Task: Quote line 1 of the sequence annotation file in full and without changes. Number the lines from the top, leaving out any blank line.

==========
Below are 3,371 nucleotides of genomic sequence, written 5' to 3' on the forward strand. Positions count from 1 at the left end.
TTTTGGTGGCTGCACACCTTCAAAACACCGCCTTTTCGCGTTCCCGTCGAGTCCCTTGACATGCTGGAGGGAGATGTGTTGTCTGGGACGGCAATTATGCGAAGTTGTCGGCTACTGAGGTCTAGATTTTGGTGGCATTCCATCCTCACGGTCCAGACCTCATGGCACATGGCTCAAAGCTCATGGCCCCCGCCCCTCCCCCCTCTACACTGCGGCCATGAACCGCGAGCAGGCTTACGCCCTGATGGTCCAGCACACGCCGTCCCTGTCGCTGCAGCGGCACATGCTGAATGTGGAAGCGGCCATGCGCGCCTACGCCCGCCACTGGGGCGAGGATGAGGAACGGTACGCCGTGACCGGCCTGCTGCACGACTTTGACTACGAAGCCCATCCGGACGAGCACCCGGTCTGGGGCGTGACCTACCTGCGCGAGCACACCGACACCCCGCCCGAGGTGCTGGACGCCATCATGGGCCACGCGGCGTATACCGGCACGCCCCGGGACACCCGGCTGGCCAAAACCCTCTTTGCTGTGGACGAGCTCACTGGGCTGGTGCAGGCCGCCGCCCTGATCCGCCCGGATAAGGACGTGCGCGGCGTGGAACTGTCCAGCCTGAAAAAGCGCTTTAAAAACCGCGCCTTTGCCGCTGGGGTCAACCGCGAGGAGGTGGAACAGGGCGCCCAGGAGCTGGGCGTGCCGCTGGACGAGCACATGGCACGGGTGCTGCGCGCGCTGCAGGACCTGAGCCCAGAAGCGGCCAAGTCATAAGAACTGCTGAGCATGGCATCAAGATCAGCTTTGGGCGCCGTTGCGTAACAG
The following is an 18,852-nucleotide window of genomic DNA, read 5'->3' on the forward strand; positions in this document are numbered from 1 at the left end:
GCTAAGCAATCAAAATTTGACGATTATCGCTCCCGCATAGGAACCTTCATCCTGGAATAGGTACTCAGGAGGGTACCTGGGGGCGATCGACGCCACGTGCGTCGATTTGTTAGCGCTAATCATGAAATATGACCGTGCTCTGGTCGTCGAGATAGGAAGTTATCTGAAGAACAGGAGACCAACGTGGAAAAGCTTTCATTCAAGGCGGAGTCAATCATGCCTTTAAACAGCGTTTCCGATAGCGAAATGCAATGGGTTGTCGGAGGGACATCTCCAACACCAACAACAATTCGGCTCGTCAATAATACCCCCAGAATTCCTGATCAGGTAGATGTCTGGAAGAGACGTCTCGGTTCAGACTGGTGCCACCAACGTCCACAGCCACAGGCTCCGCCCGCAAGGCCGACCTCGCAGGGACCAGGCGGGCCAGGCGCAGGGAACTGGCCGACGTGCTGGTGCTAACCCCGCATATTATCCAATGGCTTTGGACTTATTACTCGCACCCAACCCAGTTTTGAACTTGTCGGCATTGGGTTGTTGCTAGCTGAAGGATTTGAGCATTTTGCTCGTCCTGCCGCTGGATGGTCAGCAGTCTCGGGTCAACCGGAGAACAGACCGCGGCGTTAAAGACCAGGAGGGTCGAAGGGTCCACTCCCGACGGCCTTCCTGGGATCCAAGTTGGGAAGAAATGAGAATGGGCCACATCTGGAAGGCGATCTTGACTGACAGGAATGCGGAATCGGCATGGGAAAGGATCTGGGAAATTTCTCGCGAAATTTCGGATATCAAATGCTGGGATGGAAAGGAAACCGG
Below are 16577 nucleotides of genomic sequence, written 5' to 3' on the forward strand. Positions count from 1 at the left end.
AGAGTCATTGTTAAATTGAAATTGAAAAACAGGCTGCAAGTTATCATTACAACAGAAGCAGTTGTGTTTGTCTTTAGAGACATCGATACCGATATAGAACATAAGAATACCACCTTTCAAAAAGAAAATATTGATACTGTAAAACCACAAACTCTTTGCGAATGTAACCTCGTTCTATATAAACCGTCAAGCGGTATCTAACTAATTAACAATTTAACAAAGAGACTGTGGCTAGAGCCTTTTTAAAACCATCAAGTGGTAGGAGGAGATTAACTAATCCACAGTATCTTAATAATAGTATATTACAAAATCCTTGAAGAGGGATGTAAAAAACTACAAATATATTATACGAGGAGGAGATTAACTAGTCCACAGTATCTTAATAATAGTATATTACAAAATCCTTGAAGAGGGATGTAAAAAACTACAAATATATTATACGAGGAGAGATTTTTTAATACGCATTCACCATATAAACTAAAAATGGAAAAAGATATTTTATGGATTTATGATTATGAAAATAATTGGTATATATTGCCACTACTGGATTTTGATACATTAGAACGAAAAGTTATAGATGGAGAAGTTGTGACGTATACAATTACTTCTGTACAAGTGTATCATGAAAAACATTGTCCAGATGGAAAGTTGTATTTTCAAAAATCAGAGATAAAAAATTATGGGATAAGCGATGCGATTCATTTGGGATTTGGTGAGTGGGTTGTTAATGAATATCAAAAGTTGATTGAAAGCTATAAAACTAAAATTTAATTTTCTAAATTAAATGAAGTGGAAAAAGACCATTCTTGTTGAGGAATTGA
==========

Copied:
Below are 3,371 nucleotides of genomic sequence, written 5' to 3' on the forward strand. Positions count from 1 at the left end.